Animals that hibernate in winter abandoning hibernation: yet another signal that something momentous is happening to the rhythms of the natural world, in the way in which we have always understood them.

Consider what a significant disruption of a life pattern this is. Hibernation has evolved for the same reason most animal behaviour has evolved: as a strategy to maximise survival. Some creatures that need a lot of energy to get around have learnt to shut themselves down in the winter months, when the food to provide that energy is simply not available (or too much energy would be expended in searching for it). Zoologists have realised in recent decades that many species have an instinctive and finely tuned way of weighing up the balance between how much effort needs to be expended to acquire a certain food item, and how much energy is available, in return, in the item acquired. The general law is: if the second is less than the first, don't do it. This has been christened "optimal foraging".

Hibernation could be seen as a version of this: if the food search is going to be hopeless, it makes sense to stop foraging altogether. Instead, fatten yourself up before the hopeless time, then sleep it out. This is a strategy that has evolved - in bears, hedgehogs, bats and other species - over millions of years and it has persisted as a piece of behaviour because it has been successful.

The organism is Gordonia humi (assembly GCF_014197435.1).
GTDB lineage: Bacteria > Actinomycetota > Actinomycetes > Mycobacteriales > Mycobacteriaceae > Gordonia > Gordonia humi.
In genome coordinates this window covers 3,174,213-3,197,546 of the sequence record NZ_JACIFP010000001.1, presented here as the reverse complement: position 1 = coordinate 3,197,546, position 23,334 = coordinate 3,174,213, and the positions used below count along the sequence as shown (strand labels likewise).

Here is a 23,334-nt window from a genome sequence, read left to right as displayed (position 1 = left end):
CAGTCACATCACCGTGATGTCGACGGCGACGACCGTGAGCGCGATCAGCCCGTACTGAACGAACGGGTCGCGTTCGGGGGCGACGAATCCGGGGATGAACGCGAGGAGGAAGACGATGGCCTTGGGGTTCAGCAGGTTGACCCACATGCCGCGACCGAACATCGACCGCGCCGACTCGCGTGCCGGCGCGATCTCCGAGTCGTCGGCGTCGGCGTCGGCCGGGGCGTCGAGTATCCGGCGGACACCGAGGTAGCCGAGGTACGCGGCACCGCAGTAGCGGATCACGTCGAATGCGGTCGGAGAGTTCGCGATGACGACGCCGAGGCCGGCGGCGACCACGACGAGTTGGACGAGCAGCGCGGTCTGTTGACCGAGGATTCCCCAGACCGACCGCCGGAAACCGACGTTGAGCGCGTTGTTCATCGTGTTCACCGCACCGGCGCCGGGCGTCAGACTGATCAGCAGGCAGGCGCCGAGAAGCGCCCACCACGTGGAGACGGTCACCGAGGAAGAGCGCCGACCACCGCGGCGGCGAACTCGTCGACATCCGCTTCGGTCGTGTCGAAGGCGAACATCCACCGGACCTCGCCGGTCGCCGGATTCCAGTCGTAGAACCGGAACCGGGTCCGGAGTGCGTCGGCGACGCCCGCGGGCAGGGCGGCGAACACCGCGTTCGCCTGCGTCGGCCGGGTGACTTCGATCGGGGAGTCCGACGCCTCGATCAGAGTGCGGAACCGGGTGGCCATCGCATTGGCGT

If some European brown bears in the Cantabrian mountains are now stopping hibernation, we can draw two conclusions. First, something quite enormous is happening in the world around them, and if you want to hazard a guess that that something is global warming, you would have as good a theory as any other.

Second, they are abandoning a survival strategy - which has been successful - for the unknown. What if they give up hibernation because of rising winter temperatures, but then when they are active in winter, are unable to find enough food?

We are already witnessing what a problem such disruption of natural cycles can cause for other creatures. In Britain, insects are hatching earlier in the spring, but migratory birds that depend on the "flush" of caterpillars to feed their young are coming back at the same time as they have always done, and thus may be starting to miss out on the feast: this may be one of the reasons why many of our woodland birds are now in sharp decline.

Climate change is perceived as a terrible problem for human society, and rightly so; but we should not lose sight of the fact that, to the natural world and its inhabitants, the warming also presents a mortal predicament.